Gather and spend time with your data
Organize and categorize it
Find the main story that the data tells
Share the data and the story
We don’t need to leave it to our machines and our computers and vast programming ventures to gather our world. We can do it ourselves. Lupi and Posavec show us the power of connections between people, and how to humanize the data, as a means to strengthen insights and understanding through a very visual means.
I have known Bonnie Kaplan for more than a decade now, through our affiliation with the National Writing Project and our common interest in digital storytelling. She is an avid video documentary filmmaker, and we have jumped into more than a few projects over the years (including the Collaborative ABC Project and the launch of the iAnthology writing space for NWP-affiliated teachers).
When I learned she was just back from a course on Virtual Reality Storytelling, out in California, I wanted to chat with her, to pick her brain a bit about the potential and the possibilities of this new technology in terms of where it might lead us into storytelling down the road. (You can read her blog reflections here).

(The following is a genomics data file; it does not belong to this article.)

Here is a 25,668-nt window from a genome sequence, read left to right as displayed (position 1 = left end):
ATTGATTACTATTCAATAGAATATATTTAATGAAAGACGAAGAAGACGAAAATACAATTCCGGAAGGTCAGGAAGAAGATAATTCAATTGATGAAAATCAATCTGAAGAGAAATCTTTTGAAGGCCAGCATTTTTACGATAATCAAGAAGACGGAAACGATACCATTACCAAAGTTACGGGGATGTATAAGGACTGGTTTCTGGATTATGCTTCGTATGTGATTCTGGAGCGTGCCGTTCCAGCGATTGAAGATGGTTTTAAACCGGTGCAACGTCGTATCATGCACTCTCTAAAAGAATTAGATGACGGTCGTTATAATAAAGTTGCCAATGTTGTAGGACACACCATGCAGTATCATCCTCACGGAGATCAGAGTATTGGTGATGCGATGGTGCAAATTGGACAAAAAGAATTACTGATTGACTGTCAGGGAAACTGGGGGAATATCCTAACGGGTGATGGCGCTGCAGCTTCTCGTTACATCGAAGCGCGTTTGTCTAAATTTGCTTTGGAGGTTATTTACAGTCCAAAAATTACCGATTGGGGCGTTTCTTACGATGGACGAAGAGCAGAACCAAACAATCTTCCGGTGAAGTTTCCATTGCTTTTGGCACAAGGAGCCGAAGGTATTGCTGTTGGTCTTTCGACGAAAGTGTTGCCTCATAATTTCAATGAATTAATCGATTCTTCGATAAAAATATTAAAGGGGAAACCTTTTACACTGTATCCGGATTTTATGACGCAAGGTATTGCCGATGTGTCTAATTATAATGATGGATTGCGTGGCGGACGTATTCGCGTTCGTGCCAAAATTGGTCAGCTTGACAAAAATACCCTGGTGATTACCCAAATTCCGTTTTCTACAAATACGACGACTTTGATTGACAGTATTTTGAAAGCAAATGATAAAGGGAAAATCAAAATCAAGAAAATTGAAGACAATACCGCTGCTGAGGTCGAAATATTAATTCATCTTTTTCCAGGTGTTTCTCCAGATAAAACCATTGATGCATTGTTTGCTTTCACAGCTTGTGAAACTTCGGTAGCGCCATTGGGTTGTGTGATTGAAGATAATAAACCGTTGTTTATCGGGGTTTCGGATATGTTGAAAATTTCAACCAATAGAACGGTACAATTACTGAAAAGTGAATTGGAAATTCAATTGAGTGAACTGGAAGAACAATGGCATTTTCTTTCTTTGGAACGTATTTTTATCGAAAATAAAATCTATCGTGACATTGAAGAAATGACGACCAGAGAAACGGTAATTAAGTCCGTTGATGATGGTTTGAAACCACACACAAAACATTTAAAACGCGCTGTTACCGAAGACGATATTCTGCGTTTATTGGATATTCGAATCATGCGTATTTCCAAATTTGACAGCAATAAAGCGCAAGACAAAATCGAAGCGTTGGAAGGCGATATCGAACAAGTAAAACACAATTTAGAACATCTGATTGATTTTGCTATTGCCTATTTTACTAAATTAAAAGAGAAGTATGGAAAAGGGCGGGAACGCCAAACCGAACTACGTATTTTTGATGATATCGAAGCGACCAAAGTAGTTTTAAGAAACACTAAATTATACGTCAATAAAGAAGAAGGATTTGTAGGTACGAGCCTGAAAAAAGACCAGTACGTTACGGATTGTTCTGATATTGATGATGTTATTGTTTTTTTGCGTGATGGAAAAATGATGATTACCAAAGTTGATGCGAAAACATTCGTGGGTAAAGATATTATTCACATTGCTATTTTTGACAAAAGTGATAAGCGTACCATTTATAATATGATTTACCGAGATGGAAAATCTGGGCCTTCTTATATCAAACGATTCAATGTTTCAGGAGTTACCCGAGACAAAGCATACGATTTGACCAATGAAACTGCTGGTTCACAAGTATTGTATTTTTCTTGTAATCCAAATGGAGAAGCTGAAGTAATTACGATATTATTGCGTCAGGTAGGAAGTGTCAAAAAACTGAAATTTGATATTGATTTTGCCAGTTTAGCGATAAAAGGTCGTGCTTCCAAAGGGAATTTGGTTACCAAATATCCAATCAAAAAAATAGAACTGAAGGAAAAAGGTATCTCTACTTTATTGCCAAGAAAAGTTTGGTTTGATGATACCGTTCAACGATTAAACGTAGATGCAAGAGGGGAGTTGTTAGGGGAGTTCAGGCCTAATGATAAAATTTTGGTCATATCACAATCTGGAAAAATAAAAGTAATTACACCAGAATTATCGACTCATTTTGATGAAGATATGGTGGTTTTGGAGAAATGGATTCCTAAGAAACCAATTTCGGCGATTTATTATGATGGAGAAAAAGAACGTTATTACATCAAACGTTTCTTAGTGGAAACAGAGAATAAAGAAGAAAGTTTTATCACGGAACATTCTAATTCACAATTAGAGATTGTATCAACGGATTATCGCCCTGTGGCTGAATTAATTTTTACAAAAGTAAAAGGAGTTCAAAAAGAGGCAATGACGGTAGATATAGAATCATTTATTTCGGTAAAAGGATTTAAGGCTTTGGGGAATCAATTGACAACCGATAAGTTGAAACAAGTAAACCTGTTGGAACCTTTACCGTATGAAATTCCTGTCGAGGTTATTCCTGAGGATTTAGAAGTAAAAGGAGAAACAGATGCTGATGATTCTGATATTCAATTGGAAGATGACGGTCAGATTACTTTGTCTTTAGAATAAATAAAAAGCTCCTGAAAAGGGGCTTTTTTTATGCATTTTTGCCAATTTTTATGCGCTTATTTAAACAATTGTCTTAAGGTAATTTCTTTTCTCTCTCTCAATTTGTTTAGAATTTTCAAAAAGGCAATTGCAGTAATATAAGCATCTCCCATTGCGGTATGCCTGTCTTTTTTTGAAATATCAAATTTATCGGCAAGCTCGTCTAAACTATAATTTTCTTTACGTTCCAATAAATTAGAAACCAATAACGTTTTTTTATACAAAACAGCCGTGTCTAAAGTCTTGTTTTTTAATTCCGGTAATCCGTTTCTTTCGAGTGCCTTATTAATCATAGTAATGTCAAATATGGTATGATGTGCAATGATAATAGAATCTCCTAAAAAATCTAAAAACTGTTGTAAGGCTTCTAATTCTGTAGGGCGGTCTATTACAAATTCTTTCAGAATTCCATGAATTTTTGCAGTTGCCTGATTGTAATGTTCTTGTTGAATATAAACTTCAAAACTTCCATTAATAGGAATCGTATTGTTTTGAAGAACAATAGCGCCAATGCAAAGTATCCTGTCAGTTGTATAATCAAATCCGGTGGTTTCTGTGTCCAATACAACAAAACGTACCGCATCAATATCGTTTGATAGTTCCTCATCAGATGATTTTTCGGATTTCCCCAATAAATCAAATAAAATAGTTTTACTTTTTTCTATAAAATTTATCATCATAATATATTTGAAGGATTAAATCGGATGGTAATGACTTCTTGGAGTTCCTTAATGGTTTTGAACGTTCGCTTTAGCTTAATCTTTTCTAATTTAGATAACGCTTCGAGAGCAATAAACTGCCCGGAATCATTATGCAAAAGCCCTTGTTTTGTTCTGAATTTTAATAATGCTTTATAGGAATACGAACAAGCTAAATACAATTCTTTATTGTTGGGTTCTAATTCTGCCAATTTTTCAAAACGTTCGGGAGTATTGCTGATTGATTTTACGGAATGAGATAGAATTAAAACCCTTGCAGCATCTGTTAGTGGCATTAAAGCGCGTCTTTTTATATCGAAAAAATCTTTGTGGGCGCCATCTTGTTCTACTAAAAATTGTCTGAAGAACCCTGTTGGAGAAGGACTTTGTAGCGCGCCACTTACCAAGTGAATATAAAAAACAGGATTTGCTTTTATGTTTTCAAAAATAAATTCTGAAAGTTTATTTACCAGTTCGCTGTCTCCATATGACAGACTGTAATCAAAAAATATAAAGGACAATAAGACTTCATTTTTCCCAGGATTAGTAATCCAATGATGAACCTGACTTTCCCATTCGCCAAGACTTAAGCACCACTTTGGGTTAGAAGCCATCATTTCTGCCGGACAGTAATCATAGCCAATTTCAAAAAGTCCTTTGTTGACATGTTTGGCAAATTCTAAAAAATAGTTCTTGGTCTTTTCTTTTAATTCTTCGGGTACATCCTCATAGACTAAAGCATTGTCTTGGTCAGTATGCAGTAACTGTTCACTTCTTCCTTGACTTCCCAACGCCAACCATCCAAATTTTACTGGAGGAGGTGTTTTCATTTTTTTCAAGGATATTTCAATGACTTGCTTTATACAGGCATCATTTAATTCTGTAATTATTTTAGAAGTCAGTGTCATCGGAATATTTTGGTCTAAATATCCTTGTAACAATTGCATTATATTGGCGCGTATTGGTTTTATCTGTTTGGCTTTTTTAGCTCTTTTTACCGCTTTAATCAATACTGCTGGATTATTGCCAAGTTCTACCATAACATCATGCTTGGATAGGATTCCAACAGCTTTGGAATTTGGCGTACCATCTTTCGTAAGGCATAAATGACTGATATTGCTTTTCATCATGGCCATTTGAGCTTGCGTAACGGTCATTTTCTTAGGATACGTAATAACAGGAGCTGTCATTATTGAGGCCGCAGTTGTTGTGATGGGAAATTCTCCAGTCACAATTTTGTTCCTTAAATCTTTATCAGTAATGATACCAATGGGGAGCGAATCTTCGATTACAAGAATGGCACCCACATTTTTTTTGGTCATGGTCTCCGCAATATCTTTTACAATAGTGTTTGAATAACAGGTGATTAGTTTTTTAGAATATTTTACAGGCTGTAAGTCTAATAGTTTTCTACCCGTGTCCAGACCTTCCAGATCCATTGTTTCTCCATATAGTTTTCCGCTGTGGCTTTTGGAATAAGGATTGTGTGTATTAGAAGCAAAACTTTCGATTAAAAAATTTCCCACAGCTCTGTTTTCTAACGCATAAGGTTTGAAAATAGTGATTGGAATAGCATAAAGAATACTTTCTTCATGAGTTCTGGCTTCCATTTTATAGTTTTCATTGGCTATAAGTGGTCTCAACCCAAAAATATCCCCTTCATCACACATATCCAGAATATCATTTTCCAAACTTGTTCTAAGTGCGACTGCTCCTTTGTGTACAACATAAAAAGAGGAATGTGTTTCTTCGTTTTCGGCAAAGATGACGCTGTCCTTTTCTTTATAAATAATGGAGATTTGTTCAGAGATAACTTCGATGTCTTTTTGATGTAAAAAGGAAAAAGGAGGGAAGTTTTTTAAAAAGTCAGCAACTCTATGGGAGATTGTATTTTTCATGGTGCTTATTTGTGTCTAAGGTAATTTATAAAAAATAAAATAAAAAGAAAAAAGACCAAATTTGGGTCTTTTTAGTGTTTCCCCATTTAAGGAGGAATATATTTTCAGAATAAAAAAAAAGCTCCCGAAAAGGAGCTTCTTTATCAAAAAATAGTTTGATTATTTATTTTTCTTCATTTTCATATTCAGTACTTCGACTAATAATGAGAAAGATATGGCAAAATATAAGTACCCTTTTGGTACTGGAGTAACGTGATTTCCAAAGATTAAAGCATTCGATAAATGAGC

Then I remembered Scott Glass and his Curiosity Conversation ideas from CLMOOC this past summer, in which one teacher reaches out to record a discussion with another on a topic of personal interest, so Bonnie and I chatted via Hangout.
I am grateful for her time and friendship, and her reminder that stories are at the heart of any digital storytelling.
There’s a term kicking around the new Networked Narratives course that I keep referring to and which I am curious to get to in the coming weeks: Civic Imagination. Mia Zamora hints at this a bit with her posts over at DML about the Networked Narratives course that is a hybrid between a university class and an open course (with Alan Levine), with the theme of digital storytelling.